Assistant Professor of Informatics Bonnie Ruberg is co-editing a special issue of the journal Game Studies on the topic of “Queerness and Video Games: New Critical Perspectives on LGBTQ Issues, Sexuality, Games and Play” with Amanda Phllips, assistant professor in the Department of English at Georgetown University.
This special issue “seeks to explore new critical perspectives on queerness and video games, building from existing queer game studies work and broadening the current scope of the paradigm by inviting intersectional voices, highlighting underrepresented LGBTQ identities, and challenging those who study video games to make explicit the political implications of their work.”
Assistant Professor of Informatics Bonnie Ruberg’s article, “Playing to Lose: The Queer Art of Failing at Video Games,” was included as a chapter in a new book titled Gaming Representation: Race, Gender, and Sexuality in Video Games, which was published on July 3, 2017 by Indiana University Press. Gaming Representation examines the portrayals of race, gender and sexuality in a range of video games from casual to indie to mainstream. In their essays, the contributors to this volume argue that representation and identity function as systems in games that share a strong connection to code and platforms. The book was edited by Jennifer Malkowski, assistant professor of film and media studies at Smith College, and TreaAndrea M. Russworm, associate professor of English at the University of Massachusetts in Amherst.
Ph.D. student Samantha McDonald continues her research on how technology affects political communication while interning for the Congressional Management Foundation in Washington, D.C.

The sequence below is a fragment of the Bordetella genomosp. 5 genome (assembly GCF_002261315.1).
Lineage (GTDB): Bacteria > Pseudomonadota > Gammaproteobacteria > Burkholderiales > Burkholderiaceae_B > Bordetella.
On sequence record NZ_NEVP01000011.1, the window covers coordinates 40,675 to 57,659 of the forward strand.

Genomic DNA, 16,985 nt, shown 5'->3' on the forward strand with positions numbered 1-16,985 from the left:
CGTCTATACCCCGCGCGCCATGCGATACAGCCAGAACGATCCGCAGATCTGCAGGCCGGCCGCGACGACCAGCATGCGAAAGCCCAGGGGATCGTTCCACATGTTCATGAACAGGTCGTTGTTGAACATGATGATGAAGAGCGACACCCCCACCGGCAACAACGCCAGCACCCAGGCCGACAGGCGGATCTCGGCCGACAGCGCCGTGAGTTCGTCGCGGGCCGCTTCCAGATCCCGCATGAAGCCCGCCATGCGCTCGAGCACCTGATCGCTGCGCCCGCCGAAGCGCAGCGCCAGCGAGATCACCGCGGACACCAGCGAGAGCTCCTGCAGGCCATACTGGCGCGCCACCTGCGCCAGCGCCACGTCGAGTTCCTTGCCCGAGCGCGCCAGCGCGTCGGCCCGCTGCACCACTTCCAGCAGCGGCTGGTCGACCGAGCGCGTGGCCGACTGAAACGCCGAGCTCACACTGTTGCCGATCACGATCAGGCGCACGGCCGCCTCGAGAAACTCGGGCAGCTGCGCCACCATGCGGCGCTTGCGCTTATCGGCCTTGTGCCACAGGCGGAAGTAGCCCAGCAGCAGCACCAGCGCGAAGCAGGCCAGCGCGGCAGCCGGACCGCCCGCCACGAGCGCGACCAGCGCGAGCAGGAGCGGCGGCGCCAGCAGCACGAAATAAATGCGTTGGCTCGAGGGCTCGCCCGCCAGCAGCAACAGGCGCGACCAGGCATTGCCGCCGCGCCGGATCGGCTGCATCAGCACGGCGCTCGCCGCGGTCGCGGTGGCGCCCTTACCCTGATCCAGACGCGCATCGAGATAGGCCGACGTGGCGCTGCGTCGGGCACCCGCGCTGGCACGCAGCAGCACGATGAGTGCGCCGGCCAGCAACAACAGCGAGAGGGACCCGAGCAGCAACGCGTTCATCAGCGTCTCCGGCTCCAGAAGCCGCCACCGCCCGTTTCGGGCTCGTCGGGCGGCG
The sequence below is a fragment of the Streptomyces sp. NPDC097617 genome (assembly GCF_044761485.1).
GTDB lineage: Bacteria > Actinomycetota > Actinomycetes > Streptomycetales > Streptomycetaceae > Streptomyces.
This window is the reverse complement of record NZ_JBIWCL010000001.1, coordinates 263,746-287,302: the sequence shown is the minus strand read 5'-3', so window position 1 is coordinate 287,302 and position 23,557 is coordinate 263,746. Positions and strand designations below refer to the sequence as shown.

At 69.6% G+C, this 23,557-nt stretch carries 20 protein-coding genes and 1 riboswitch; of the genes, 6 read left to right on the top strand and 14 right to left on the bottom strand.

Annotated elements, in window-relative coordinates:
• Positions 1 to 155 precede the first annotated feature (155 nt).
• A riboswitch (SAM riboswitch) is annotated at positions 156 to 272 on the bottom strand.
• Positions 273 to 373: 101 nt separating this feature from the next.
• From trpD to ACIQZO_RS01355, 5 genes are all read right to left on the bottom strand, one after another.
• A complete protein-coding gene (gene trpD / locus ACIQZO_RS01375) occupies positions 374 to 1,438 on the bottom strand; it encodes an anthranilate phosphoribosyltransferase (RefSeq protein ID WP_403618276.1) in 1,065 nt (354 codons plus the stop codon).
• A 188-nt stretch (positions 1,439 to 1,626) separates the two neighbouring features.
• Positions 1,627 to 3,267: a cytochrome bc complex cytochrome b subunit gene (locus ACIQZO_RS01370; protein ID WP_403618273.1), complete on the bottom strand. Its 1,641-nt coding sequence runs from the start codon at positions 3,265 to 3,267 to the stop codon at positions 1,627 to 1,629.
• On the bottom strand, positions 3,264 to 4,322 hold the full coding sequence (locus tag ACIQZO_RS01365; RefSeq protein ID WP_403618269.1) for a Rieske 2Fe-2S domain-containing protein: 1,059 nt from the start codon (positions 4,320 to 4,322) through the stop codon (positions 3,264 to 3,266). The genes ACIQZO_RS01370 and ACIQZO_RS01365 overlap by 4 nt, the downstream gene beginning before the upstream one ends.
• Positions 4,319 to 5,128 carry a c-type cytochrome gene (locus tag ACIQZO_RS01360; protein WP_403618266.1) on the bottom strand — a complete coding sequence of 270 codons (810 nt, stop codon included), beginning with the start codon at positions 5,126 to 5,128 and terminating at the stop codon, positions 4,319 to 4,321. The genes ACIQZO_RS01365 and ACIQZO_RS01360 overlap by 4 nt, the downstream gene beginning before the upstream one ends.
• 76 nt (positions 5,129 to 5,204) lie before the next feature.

Second-year informatics Ph.D. student Samantha McDonald is spending her summer as a research assistant at the Congressional Management Foundation (CMF) in Washington, D.C., where she is conducting data analysis on satisfaction surveys that congressional representatives sent to their constituents in order to provide key findings and recommendations to improve future surveys. In addition to her research, she is also writing for the CMF blog about her findings and experiences.
Hardly anyone present at the conference needed much convincing about the potential of games to delight, educate and heal. Yet that’s still not the case for the parents and policymakers who wield influence in how they’re funded or built, notes Constance Steinkuehler. The professor at the informatics department at the University of California, Irvine (and who formerly was a games advisor at the White House Office of Science and Technology Policy) offered 10 studies that all skeptics—and anyone talking to them—should read and reference.
Read the full story at EdSurge.
Informatics Professor Constance Steinkuehler, best known for her pioneering social informatics research into video game culture and learning, received the Vanguard Award at this year’s 14th Annual Games for Change Festival and VR for Change Summit (G4C 2017), which was held July 31-Aug. 2, 2017 at the Parsons School of Design in New York City. Vanguard Award recipients are recognized for their significant work as mentors, advocates and champions of the next generation of video game creators. Steinkuehler also delivered one of the event’s opening keynote addresses on “10 Important Findings from the Research on Games for Impact: A Look Back Over the Last Decade of Research with Constance Steinkuehler.”